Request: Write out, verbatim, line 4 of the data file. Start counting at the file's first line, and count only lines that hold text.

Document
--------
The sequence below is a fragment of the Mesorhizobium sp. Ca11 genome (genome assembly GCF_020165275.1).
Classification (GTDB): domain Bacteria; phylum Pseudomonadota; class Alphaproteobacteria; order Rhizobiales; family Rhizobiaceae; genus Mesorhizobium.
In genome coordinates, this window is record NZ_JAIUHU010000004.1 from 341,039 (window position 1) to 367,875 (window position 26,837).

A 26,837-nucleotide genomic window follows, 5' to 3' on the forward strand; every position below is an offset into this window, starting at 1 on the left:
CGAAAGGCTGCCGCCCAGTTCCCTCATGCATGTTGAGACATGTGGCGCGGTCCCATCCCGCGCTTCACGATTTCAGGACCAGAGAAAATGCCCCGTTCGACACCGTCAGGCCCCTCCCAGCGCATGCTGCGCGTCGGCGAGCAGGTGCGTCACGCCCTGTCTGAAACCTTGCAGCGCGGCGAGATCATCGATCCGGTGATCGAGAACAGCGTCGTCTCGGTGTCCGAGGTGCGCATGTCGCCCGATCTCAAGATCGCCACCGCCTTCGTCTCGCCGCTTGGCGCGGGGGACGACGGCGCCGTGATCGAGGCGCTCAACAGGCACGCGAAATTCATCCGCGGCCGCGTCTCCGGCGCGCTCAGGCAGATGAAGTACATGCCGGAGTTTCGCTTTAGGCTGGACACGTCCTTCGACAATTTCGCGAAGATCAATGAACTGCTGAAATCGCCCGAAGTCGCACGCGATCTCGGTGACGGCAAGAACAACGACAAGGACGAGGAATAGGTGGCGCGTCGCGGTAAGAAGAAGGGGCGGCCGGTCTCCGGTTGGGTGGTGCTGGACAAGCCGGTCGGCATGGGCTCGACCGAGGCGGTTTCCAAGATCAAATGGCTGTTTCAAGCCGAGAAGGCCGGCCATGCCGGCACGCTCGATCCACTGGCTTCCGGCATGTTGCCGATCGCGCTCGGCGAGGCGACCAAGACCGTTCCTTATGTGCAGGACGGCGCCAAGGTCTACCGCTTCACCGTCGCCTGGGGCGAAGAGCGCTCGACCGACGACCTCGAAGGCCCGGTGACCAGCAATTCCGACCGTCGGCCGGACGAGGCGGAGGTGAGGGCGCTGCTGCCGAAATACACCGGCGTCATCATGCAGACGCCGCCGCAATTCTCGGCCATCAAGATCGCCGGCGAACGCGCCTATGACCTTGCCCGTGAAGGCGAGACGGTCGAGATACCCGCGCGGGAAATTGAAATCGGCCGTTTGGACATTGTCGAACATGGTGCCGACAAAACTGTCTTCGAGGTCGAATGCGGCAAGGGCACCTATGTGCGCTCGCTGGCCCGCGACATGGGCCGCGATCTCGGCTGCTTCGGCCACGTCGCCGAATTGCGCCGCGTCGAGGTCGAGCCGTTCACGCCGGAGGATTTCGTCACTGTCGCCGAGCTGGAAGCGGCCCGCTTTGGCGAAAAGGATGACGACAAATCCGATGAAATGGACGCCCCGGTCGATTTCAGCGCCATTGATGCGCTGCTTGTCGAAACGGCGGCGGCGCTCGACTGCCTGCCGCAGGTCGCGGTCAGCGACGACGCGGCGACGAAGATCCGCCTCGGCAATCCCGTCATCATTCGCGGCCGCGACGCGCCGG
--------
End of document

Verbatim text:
A 26,837-nucleotide genomic window follows, 5' to 3' on the forward strand; every position below is an offset into this window, starting at 1 on the left: